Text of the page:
With all the great leaps forward which Linux gaming has made recently, it is sad to see when a step backward is made. Rather than a new game appearing on the ever-expanding library of Linux games, today it seems a game has been delayed due to the actions of a few.
The Stanley Parable was set to have a Linux port, with one of the developers working on it in his spare time, showing a positive and committed attitude towards the port which he was seemingly doing out of enjoyment. As is the norm on Steam, a series of “+1” comments and support followed with gamers eager to get their hands on this unique, story-rich, exploration/adventure game.
However, following a string of harassment from Linux users in the Steam forums (and perhaps more worryingly, in private emails), the developer has stated that he is now only working on the port in a much more limited way and has abandoned working on it in his spare time since the abuse has taken away any enjoyment he got from it. As a result, the port will take far longer than anticipated. At the same time, I fear that any 'backlash' of abusive comments could lead to all work being abandoned:
QuoteGran PC [developer]Source
This is exactly the case. I do like spending my free time working on games (before Stanley Parable was released, we worked on it pretty much all day!), but due to some harassment I have received regarding this subject (both on these forums and to my personal email), this port is no longer fun to work on, but more like a frustrating experience when you are trying to cater to an userbase that seems to mostly hate you. So it should come as no surprise that I am working on it only in some sort of limited 'work' time instead of pretty much all day. Sorry!
For the record, I am aware that it is just a vocal minority, but unfortunately it is hard to just shrug it off when it is actually the majority of the comments you hear about the Linux port.
So it seems that the more militant wing of Linux users has put the developer off the port and tarnished his view of the community. This unfortunately not an isolated incident, and from what I have seen in on other forums, there are many out there who have begun to view Linux users as fanatics using abuse as a means to get the platform greater attention. Needless to say, this kind of behaviour by a very vocal minority threatens the progress which has been made towards making Linux a first-class citizen in the world of gaming and needs to stop.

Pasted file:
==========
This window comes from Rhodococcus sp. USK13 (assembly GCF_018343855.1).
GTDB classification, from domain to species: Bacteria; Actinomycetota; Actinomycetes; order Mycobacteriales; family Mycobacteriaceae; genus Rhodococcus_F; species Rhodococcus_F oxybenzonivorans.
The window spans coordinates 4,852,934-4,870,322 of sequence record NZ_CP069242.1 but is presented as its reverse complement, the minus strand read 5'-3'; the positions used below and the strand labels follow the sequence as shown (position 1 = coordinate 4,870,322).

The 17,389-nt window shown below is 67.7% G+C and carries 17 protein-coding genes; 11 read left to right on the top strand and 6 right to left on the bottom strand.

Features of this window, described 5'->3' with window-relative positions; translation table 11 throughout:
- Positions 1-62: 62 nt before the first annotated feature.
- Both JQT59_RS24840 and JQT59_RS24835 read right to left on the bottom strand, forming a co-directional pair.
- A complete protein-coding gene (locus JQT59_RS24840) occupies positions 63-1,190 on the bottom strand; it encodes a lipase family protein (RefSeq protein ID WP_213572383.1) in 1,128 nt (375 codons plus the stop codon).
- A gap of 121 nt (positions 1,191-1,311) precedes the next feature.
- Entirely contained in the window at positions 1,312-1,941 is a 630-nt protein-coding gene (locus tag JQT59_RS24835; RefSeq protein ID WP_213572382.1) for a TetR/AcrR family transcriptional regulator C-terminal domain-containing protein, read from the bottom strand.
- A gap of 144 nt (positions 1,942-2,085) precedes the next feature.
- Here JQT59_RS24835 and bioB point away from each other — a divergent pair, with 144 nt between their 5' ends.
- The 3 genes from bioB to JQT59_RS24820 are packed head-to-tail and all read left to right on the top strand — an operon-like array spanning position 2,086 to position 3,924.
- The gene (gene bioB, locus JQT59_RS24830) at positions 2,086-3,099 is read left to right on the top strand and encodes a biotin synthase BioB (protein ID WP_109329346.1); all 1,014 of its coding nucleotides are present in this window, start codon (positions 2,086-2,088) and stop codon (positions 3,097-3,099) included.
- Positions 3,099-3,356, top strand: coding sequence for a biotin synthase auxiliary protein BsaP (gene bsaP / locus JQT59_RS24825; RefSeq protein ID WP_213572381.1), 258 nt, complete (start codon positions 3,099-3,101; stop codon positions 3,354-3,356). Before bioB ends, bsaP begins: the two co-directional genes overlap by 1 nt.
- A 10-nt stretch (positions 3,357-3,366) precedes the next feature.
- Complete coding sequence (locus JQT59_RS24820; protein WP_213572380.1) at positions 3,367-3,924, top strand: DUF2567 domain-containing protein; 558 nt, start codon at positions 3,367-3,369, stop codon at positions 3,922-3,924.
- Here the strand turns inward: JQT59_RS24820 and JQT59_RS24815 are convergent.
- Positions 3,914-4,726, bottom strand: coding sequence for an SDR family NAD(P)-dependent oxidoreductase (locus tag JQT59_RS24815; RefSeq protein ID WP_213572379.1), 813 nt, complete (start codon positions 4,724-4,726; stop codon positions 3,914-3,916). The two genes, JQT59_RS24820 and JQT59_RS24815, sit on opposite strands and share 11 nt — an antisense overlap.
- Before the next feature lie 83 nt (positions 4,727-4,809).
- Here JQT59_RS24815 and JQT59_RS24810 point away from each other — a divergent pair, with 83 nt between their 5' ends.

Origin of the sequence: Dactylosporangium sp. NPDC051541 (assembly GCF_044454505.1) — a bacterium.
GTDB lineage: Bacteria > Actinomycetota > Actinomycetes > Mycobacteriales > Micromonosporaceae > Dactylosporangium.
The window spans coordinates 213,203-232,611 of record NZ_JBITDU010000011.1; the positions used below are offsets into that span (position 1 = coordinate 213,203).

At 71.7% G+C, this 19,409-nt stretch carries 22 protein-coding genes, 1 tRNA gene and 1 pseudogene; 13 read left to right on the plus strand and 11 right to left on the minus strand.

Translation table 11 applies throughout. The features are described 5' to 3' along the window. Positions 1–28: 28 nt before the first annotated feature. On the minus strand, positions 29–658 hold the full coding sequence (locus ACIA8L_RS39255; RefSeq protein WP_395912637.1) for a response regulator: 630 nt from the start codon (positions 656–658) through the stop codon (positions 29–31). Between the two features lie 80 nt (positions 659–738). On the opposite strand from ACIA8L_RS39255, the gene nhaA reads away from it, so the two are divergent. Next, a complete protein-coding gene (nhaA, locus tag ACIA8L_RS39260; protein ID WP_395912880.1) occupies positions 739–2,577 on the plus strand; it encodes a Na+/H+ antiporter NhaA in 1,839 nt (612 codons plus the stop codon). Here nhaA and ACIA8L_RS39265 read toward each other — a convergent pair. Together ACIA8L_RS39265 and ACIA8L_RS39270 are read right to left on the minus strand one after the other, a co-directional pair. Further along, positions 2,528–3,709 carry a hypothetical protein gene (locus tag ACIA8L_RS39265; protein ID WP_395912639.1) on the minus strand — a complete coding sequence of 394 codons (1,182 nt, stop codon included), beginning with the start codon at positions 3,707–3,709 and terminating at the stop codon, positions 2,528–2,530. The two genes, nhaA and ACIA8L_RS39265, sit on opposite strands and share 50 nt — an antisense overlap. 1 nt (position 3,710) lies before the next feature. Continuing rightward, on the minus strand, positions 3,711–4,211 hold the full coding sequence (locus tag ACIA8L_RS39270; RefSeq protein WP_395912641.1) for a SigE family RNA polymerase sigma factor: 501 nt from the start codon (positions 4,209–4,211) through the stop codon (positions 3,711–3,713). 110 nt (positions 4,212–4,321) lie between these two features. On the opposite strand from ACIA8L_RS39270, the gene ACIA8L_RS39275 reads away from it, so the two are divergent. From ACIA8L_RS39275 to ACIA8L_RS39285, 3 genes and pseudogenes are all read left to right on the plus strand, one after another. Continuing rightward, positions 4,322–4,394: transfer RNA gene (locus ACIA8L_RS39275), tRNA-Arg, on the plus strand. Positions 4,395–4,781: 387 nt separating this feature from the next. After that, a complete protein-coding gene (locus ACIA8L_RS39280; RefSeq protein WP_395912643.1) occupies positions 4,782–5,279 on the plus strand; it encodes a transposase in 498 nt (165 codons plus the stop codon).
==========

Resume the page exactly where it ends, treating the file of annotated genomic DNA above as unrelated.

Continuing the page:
There is no doubt that the internet has done great things in terms of giving people a voice, most of us know that it is often the voice of the uninformed and aggressive which is loudest on the web. While of course this is far from unique to Linux users, it is certainly more damaging for a user base which - already burdened by (misguided) preconceptions of being a niche market of militant power users and hackers - is trying to be taken seriously.
At the same time, this is worsened by a sense of entitlement shared by gamers across platforms whereby people feel that they can dictate to developers how and when they want their games whilst voicing outrage when things aren't exactly how they want them. While the interactivity and communication given by the internet has benefited gaming greatly in the areas of crowdsourcing and alpha-funding, in many areas it has created a climate of fear among developers. There is a thin line between the kind of animosity which prevents draconian DRM measures and the kind of animosity where developers feel that they need to increasingly pander towards gamers by changing the game to suit particular tastes in a kind of mob-rule which denies them artistic licence, forcing them to make alternate endings to games and sacrificing their vision to keep the mob satisfied.